I'm not *uncomfortable* with the God-talk per se; it's just that, even though the third step talks about a "God of our understanding", it really means evangelical Christianity (such were the program's roots, naturally), and "our understanding" really means "our understanding, so long as it's a personal, interventionist God". I'm agnostic but really more apathetic (I spend literally zero time thinking about these things), but I was raised in high-church Anglicanism -- actually maybe the best thing my father ever did for me, and I don't mean that at all backhandedly -- and all in my adult life I've been uncomfortable and unsatisfied even with regular Episcopal or Methodist churches, the kind of tradition AA is founded on. Basically the twelve steps rely on a very narrow tradition, wilfully blind to and ignorant of others. That's cool; that's how most religious people see the world and what comes most naturally to them and I respect that, but it leaves a lot of people out. But courts and publicly-funded institutions definitely shouldn't mandate twelve-step attendance as it's basically an evangelical program. I have other bones to pick with twelve-stepism but this was a sticking point for me. I tried the old fake-it-till-you-make-it with the third step (I wanted to be as happy as those people and that's the start of how they did it) but I never made it.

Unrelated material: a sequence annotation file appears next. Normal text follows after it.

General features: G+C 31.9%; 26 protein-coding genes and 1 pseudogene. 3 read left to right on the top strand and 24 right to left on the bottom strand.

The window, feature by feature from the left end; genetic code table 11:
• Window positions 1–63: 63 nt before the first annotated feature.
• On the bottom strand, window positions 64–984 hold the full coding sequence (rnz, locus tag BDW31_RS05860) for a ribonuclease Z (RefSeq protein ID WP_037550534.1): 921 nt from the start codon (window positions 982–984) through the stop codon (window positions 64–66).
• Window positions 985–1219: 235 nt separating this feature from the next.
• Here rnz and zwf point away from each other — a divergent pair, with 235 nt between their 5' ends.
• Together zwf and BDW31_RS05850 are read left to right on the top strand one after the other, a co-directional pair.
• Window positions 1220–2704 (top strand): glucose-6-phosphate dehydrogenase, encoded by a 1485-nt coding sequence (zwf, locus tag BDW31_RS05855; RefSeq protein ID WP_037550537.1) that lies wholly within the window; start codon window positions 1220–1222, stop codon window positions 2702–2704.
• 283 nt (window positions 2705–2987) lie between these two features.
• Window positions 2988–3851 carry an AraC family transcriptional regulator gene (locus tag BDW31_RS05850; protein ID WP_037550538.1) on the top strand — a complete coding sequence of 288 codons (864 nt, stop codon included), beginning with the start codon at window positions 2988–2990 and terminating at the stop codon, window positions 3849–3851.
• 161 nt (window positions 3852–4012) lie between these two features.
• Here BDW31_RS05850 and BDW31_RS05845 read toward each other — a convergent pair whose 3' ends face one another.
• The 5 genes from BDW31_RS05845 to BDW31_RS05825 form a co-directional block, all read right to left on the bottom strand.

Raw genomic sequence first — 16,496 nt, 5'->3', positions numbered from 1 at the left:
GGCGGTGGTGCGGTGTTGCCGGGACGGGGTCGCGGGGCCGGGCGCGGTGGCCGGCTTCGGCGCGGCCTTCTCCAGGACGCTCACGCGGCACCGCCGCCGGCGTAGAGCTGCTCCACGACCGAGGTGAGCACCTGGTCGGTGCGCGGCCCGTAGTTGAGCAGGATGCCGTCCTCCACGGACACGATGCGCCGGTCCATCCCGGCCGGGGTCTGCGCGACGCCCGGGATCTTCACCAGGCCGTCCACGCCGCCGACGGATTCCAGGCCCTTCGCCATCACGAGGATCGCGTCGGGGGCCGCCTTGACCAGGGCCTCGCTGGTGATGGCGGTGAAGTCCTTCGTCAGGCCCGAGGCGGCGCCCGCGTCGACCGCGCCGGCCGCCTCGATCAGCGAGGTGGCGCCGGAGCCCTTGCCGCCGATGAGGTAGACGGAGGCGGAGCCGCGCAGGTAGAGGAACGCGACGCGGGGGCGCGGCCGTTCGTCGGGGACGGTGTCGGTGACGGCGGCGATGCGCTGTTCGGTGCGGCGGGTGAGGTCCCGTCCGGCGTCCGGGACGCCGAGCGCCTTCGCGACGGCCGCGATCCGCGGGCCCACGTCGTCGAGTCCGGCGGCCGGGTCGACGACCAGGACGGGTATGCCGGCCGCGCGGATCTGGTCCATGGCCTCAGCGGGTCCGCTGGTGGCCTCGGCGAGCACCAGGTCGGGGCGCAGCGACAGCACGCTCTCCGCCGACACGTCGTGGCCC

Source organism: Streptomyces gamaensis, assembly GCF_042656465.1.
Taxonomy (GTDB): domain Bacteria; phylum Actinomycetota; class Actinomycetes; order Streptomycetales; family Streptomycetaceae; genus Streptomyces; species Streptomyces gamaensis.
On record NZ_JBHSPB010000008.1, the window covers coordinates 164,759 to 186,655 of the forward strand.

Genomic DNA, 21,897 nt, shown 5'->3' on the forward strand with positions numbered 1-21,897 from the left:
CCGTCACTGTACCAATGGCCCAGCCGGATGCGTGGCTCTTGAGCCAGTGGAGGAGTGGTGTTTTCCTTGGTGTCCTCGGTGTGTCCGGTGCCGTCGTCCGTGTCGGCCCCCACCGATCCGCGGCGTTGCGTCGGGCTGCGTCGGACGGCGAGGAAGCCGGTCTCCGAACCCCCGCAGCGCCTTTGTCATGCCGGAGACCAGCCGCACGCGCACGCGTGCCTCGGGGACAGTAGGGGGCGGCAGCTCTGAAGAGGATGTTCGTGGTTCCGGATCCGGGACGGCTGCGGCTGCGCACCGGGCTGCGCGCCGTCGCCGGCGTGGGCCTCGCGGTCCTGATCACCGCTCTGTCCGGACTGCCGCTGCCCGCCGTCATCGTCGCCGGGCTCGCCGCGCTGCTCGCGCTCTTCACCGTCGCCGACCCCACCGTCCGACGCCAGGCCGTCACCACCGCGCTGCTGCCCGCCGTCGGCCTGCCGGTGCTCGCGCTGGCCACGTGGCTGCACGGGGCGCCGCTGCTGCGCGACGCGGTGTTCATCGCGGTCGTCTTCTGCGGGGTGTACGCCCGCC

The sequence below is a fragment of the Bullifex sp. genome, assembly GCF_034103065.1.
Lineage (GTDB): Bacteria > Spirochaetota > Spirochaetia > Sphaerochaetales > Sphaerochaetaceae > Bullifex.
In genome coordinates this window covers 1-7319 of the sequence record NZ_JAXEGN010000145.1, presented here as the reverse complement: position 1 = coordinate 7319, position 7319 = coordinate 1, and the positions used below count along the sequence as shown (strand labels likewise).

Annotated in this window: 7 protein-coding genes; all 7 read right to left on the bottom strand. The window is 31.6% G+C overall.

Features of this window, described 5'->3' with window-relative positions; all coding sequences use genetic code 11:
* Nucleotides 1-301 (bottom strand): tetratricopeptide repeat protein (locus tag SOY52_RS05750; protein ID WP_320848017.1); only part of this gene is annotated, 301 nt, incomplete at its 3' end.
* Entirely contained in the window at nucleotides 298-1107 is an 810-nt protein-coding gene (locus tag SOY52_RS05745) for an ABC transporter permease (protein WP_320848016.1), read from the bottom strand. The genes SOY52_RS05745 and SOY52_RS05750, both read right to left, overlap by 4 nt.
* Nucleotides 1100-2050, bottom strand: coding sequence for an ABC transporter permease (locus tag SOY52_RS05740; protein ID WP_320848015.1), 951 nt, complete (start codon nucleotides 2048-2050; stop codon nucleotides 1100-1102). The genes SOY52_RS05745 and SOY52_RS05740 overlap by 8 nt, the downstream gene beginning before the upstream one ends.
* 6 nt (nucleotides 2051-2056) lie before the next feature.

Thinking about it, the little things -- stammering to the checkout girl, feeling like the world was watching me -- reveal more an excessive self-consciousness with things like this rather than nerves. I guess I'm proud, or I don't like to show weakness. Probably would help to resolve this but not at the expense of feeling (even more, and self-imposed) pressure not to drink.
The best and most helpful AA-ism was not to take the first drink. Because it's definitely the first.